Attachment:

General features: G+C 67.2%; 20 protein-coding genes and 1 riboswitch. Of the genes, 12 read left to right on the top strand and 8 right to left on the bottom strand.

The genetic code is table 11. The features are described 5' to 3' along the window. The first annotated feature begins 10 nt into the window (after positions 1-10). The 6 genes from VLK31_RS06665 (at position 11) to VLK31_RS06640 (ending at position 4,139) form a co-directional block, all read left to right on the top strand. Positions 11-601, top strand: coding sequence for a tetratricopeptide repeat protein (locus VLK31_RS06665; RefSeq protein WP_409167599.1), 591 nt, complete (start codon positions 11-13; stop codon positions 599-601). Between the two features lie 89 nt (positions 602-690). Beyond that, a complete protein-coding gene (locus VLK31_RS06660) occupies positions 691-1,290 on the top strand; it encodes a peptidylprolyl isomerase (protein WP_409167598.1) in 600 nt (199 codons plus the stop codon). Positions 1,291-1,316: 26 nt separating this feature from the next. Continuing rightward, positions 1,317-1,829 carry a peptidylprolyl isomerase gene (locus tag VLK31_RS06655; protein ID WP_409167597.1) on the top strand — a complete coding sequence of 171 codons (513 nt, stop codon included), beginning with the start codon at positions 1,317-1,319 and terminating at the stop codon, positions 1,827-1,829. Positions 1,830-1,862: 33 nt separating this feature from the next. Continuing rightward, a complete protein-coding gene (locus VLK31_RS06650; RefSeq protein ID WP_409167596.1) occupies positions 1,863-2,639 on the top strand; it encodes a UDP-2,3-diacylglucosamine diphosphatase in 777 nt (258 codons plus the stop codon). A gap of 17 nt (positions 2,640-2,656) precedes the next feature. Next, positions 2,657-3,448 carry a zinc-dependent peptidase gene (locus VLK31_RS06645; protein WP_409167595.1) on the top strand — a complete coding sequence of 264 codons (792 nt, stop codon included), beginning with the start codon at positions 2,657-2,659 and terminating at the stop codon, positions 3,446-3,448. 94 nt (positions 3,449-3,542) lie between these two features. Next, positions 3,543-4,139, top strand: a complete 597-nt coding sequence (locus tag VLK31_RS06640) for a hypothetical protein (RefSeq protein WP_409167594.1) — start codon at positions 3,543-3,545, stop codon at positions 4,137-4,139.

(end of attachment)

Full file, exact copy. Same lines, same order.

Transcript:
General features: G+C 67.2%; 20 protein-coding genes and 1 riboswitch. Of the genes, 12 read left to right on the top strand and 8 right to left on the bottom strand.

The genetic code is table 11. The features are described 5' to 3' along the window. The first annotated feature begins 10 nt into the window (after positions 1-10). The 6 genes from VLK31_RS06665 (at position 11) to VLK31_RS06640 (ending at position 4,139) form a co-directional block, all read left to right on the top strand. Positions 11-601, top strand: coding sequence for a tetratricopeptide repeat protein (locus VLK31_RS06665; RefSeq protein WP_409167599.1), 591 nt, complete (start codon positions 11-13; stop codon positions 599-601). Between the two features lie 89 nt (positions 602-690). Beyond that, a complete protein-coding gene (locus VLK31_RS06660) occupies positions 691-1,290 on the top strand; it encodes a peptidylprolyl isomerase (protein WP_409167598.1) in 600 nt (199 codons plus the stop codon). Positions 1,291-1,316: 26 nt separating this feature from the next. Continuing rightward, positions 1,317-1,829 carry a peptidylprolyl isomerase gene (locus tag VLK31_RS06655; protein ID WP_409167597.1) on the top strand — a complete coding sequence of 171 codons (513 nt, stop codon included), beginning with the start codon at positions 1,317-1,319 and terminating at the stop codon, positions 1,827-1,829. Positions 1,830-1,862: 33 nt separating this feature from the next. Continuing rightward, a complete protein-coding gene (locus VLK31_RS06650; RefSeq protein ID WP_409167596.1) occupies positions 1,863-2,639 on the top strand; it encodes a UDP-2,3-diacylglucosamine diphosphatase in 777 nt (258 codons plus the stop codon). A gap of 17 nt (positions 2,640-2,656) precedes the next feature. Next, positions 2,657-3,448 carry a zinc-dependent peptidase gene (locus VLK31_RS06645; protein WP_409167595.1) on the top strand — a complete coding sequence of 264 codons (792 nt, stop codon included), beginning with the start codon at positions 2,657-2,659 and terminating at the stop codon, positions 3,446-3,448. 94 nt (positions 3,449-3,542) lie between these two features. Next, positions 3,543-4,139, top strand: a complete 597-nt coding sequence (locus tag VLK31_RS06640) for a hypothetical protein (RefSeq protein WP_409167594.1) — start codon at positions 3,543-3,545, stop codon at positions 4,137-4,139.